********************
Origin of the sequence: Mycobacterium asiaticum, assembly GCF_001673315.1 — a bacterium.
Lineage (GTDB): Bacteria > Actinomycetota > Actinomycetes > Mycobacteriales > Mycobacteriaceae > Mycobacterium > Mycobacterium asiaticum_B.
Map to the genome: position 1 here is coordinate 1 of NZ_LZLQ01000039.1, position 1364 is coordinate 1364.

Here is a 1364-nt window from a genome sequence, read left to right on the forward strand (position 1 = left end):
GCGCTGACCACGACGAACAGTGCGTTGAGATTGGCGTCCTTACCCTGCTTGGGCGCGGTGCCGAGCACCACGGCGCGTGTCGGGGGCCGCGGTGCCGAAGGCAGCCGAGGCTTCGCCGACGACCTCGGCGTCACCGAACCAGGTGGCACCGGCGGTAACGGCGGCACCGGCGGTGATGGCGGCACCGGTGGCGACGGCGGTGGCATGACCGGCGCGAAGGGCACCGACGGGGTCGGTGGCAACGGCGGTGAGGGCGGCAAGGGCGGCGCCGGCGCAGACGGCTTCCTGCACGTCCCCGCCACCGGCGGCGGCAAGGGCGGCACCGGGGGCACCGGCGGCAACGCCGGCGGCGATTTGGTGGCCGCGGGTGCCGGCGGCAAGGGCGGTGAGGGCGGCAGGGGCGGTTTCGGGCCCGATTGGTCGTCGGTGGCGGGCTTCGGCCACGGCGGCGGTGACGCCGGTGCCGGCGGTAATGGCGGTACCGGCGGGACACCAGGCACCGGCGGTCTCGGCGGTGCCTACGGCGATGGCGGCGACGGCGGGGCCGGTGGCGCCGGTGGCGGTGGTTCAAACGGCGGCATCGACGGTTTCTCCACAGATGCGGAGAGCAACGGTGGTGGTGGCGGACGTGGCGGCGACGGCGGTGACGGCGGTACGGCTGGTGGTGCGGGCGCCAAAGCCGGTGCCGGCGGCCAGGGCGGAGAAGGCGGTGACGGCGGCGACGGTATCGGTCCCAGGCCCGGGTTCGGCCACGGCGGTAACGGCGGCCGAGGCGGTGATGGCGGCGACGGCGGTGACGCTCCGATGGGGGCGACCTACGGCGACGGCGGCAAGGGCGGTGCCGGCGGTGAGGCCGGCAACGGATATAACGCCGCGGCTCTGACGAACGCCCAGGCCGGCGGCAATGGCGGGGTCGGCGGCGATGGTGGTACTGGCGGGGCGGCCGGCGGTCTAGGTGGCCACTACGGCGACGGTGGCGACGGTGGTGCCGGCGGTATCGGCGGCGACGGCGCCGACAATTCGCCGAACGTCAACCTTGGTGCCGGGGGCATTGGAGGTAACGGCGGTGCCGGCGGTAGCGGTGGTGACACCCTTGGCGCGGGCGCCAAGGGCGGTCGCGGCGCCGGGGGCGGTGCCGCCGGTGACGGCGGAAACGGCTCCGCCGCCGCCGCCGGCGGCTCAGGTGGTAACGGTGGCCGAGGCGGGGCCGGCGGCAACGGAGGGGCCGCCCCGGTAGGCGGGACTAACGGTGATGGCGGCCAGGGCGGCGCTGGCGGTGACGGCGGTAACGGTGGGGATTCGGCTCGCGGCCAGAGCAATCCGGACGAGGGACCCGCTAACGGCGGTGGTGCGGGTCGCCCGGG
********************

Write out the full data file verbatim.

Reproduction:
Origin of the sequence: Mycobacterium asiaticum, assembly GCF_001673315.1 — a bacterium.
Lineage (GTDB): Bacteria > Actinomycetota > Actinomycetes > Mycobacteriales > Mycobacteriaceae > Mycobacterium > Mycobacterium asiaticum_B.
Map to the genome: position 1 here is coordinate 1 of NZ_LZLQ01000039.1, position 1364 is coordinate 1364.

Here is a 1364-nt window from a genome sequence, read left to right on the forward strand (position 1 = left end):
GCGCTGACCACGACGAACAGTGCGTTGAGATTGGCGTCCTTACCCTGCTTGGGCGCGGTGCCGAGCACCACGGCGCGTGTCGGGGGCCGCGGTGCCGAAGGCAGCCGAGGCTTCGCCGACGACCTCGGCGTCACCGAACCAGGTGGCACCGGCGGTAACGGCGGCACCGGCGGTGATGGCGGCACCGGTGGCGACGGCGGTGGCATGACCGGCGCGAAGGGCACCGACGGGGTCGGTGGCAACGGCGGTGAGGGCGGCAAGGGCGGCGCCGGCGCAGACGGCTTCCTGCACGTCCCCGCCACCGGCGGCGGCAAGGGCGGCACCGGGGGCACCGGCGGCAACGCCGGCGGCGATTTGGTGGCCGCGGGTGCCGGCGGCAAGGGCGGTGAGGGCGGCAGGGGCGGTTTCGGGCCCGATTGGTCGTCGGTGGCGGGCTTCGGCCACGGCGGCGGTGACGCCGGTGCCGGCGGTAATGGCGGTACCGGCGGGACACCAGGCACCGGCGGTCTCGGCGGTGCCTACGGCGATGGCGGCGACGGCGGGGCCGGTGGCGCCGGTGGCGGTGGTTCAAACGGCGGCATCGACGGTTTCTCCACAGATGCGGAGAGCAACGGTGGTGGTGGCGGACGTGGCGGCGACGGCGGTGACGGCGGTACGGCTGGTGGTGCGGGCGCCAAAGCCGGTGCCGGCGGCCAGGGCGGAGAAGGCGGTGACGGCGGCGACGGTATCGGTCCCAGGCCCGGGTTCGGCCACGGCGGTAACGGCGGCCGAGGCGGTGATGGCGGCGACGGCGGTGACGCTCCGATGGGGGCGACCTACGGCGACGGCGGCAAGGGCGGTGCCGGCGGTGAGGCCGGCAACGGATATAACGCCGCGGCTCTGACGAACGCCCAGGCCGGCGGCAATGGCGGGGTCGGCGGCGATGGTGGTACTGGCGGGGCGGCCGGCGGTCTAGGTGGCCACTACGGCGACGGTGGCGACGGTGGTGCCGGCGGTATCGGCGGCGACGGCGCCGACAATTCGCCGAACGTCAACCTTGGTGCCGGGGGCATTGGAGGTAACGGCGGTGCCGGCGGTAGCGGTGGTGACACCCTTGGCGCGGGCGCCAAGGGCGGTCGCGGCGCCGGGGGCGGTGCCGCCGGTGACGGCGGAAACGGCTCCGCCGCCGCCGCCGGCGGCTCAGGTGGTAACGGTGGCCGAGGCGGGGCCGGCGGCAACGGAGGGGCCGCCCCGGTAGGCGGGACTAACGGTGATGGCGGCCAGGGCGGCGCTGGCGGTGACGGCGGTAACGGTGGGGATTCGGCTCGCGGCCAGAGCAATCCGGACGAGGGACCCGCTAACGGCGGTGGTGCGGGTCGCCCGGG